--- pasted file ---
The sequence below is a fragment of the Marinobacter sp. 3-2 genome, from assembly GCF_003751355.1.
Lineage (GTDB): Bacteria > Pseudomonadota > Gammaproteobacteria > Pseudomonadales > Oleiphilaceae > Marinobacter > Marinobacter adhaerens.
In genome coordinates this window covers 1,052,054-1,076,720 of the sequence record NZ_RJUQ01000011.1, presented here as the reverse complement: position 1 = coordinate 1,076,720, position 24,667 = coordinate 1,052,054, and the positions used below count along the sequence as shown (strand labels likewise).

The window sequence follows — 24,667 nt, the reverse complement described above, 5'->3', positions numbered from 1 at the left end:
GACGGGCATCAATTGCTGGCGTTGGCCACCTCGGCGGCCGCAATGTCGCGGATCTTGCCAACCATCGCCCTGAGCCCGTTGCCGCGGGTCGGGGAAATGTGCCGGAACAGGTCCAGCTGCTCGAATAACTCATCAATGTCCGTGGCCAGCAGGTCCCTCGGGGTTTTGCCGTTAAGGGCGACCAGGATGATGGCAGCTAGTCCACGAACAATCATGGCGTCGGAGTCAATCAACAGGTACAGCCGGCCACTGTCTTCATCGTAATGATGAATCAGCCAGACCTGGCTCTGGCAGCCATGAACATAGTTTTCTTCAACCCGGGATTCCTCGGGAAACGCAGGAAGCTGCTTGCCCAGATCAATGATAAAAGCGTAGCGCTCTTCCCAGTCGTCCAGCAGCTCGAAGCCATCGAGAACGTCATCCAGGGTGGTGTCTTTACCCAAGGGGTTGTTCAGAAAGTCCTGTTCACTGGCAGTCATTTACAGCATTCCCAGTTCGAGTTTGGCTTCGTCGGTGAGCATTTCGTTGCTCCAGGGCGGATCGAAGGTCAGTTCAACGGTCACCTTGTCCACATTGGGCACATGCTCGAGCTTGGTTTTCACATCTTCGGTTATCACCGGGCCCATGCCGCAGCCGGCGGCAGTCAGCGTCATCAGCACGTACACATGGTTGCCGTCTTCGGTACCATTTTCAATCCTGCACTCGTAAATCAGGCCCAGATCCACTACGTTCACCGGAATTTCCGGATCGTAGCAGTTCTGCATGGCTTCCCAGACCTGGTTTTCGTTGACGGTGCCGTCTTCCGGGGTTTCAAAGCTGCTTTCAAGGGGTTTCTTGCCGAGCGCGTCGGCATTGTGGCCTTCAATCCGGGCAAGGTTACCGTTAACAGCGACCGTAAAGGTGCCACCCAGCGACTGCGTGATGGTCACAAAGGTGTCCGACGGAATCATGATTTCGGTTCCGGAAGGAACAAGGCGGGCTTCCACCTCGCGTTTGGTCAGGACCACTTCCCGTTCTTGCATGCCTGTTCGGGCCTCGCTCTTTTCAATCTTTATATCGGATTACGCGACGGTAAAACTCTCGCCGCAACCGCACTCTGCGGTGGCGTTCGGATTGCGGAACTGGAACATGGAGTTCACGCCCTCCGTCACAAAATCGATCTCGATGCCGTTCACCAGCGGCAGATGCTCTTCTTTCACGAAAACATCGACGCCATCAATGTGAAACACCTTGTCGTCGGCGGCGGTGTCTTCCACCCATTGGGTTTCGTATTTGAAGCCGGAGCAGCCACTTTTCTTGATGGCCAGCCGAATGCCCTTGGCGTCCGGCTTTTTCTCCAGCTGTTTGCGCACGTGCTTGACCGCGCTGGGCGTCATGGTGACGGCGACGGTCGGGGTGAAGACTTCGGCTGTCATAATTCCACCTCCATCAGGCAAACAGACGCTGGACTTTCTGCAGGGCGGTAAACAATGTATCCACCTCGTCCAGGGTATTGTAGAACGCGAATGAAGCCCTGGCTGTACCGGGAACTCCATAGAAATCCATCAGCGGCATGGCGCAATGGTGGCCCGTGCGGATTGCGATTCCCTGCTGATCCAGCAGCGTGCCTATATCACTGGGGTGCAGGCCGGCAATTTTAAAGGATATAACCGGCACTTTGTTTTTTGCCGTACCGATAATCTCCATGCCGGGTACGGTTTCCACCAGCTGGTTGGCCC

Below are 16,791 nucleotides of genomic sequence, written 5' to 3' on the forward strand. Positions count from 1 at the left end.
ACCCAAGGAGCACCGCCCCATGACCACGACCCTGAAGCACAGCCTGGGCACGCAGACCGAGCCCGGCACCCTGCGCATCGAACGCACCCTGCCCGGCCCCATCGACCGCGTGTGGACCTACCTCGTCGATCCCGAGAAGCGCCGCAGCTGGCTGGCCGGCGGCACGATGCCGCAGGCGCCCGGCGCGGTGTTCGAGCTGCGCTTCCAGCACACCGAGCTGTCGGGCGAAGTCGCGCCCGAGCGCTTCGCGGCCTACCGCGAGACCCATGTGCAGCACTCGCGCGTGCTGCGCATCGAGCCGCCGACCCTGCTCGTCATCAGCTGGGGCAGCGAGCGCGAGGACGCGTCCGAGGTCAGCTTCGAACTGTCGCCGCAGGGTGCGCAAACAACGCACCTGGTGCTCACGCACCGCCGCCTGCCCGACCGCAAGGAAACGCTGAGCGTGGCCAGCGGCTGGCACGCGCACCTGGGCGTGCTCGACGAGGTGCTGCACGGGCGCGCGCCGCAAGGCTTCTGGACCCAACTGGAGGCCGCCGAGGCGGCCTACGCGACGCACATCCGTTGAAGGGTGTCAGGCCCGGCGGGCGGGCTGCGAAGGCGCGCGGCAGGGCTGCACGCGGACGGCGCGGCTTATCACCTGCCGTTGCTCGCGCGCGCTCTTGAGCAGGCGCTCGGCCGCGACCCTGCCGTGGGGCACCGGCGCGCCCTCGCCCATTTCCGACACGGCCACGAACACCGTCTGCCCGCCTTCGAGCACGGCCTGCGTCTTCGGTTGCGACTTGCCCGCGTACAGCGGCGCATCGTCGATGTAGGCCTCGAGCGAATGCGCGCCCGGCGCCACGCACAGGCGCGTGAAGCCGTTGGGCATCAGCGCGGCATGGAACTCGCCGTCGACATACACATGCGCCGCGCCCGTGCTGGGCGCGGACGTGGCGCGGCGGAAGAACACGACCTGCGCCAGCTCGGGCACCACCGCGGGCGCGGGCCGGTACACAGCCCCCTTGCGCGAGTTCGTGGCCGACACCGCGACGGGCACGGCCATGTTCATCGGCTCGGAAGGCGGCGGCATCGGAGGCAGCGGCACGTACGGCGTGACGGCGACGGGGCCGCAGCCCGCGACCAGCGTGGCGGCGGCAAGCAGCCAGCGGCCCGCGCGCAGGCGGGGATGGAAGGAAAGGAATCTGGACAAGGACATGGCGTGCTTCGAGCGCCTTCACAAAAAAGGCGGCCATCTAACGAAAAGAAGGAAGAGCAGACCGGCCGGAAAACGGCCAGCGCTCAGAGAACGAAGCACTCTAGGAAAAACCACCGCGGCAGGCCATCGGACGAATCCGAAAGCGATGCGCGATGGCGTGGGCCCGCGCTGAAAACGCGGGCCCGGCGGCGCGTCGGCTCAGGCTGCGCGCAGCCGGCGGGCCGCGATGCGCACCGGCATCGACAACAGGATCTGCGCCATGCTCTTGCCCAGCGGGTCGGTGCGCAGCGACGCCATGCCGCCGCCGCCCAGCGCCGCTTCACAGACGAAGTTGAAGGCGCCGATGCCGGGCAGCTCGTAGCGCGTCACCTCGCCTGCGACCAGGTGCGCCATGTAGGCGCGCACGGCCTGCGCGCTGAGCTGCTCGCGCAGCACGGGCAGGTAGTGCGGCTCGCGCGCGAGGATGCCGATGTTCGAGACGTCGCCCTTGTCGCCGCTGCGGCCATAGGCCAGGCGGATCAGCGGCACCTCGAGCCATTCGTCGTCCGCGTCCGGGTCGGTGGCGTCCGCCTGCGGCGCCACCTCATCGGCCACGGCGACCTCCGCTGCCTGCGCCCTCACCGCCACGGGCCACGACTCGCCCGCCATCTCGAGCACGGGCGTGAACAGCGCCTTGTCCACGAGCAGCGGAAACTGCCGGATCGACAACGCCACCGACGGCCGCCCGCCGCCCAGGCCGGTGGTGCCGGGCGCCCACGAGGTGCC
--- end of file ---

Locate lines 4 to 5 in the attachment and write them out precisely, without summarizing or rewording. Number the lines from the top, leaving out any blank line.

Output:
The window sequence follows — 24,667 nt, the reverse complement described above, 5'->3', positions numbered from 1 at the left end:
GACGGGCATCAATTGCTGGCGTTGGCCACCTCGGCGGCCGCAATGTCGCGGATCTTGCCAACCATCGCCCTGAGCCCGTTGCCGCGGGTCGGGGAAATGTGCCGGAACAGGTCCAGCTGCTCGAATAACTCATCAATGTCCGTGGCCAGCAGGTCCCTCGGGGTTTTGCCGTTAAGGGCGACCAGGATGATGGCAGCTAGTCCACGAACAATCATGGCGTCGGAGTCAATCAACAGGTACAGCCGGCCACTGTCTTCATCGTAATGATGAATCAGCCAGACCTGGCTCTGGCAGCCATGAACATAGTTTTCTTCAACCCGGGATTCCTCGGGAAACGCAGGAAGCTGCTTGCCCAGATCAATGATAAAAGCGTAGCGCTCTTCCCAGTCGTCCAGCAGCTCGAAGCCATCGAGAACGTCATCCAGGGTGGTGTCTTTACCCAAGGGGTTGTTCAGAAAGTCCTGTTCACTGGCAGTCATTTACAGCATTCCCAGTTCGAGTTTGGCTTCGTCGGTGAGCATTTCGTTGCTCCAGGGCGGATCGAAGGTCAGTTCAACGGTCACCTTGTCCACATTGGGCACATGCTCGAGCTTGGTTTTCACATCTTCGGTTATCACCGGGCCCATGCCGCAGCCGGCGGCAGTCAGCGTCATCAGCACGTACACATGGTTGCCGTCTTCGGTACCATTTTCAATCCTGCACTCGTAAATCAGGCCCAGATCCACTACGTTCACCGGAATTTCCGGATCGTAGCAGTTCTGCATGGCTTCCCAGACCTGGTTTTCGTTGACGGTGCCGTCTTCCGGGGTTTCAAAGCTGCTTTCAAGGGGTTTCTTGCCGAGCGCGTCGGCATTGTGGCCTTCAATCCGGGCAAGGTTACCGTTAACAGCGACCGTAAAGGTGCCACCCAGCGACTGCGTGATGGTCACAAAGGTGTCCGACGGAATCATGATTTCGGTTCCGGAAGGAACAAGGCGGGCTTCCACCTCGCGTTTGGTCAGGACCACTTCCCGTTCTTGCATGCCTGTTCGGGCCTCGCTCTTTTCAATCTTTATATCGGATTACGCGACGGTAAAACTCTCGCCGCAACCGCACTCTGCGGTGGCGTTCGGATTGCGGAACTGGAACATGGAGTTCACGCCCTCCGTCACAAAATCGATCTCGATGCCGTTCACCAGCGGCAGATGCTCTTCTTTCACGAAAACATCGACGCCATCAATGTGAAACACCTTGTCGTCGGCGGCGGTGTCTTCCACCCATTGGGTTTCGTATTTGAAGCCGGAGCAGCCACTTTTCTTGATGGCCAGCCGAATGCCCTTGGCGTCCGGCTTTTTCTCCAGCTGTTTGCGCACGTGCTTGACCGCGCTGGGCGTCATGGTGACGGCGACGGTCGGGGTGAAGACTTCGGCTGTCATAATTCCACCTCCATCAGGCAAACAGACGCTGGACTTTCTGCAGGGCGGTAAACAATGTATCCACCTCGTCCAGGGTATTGTAGAACGCGAATGAAGCCCTGGCTGTACCGGGAACTCCATAGAAATCCATCAGCGGCATGGCGCAATGGTGGCCCGTGCGGATTGCGATTCCCTGCTGATCCAGCAGCGTGCCTATATCACTGGGGTGCAGGCCGGCAATTTTAAAGGATATAACCGGCACTTTGTTTTTTGCCGTACCGATAATCTCCATGCCGGGTACGGTTTCCACCAGCTGGTTGGCCC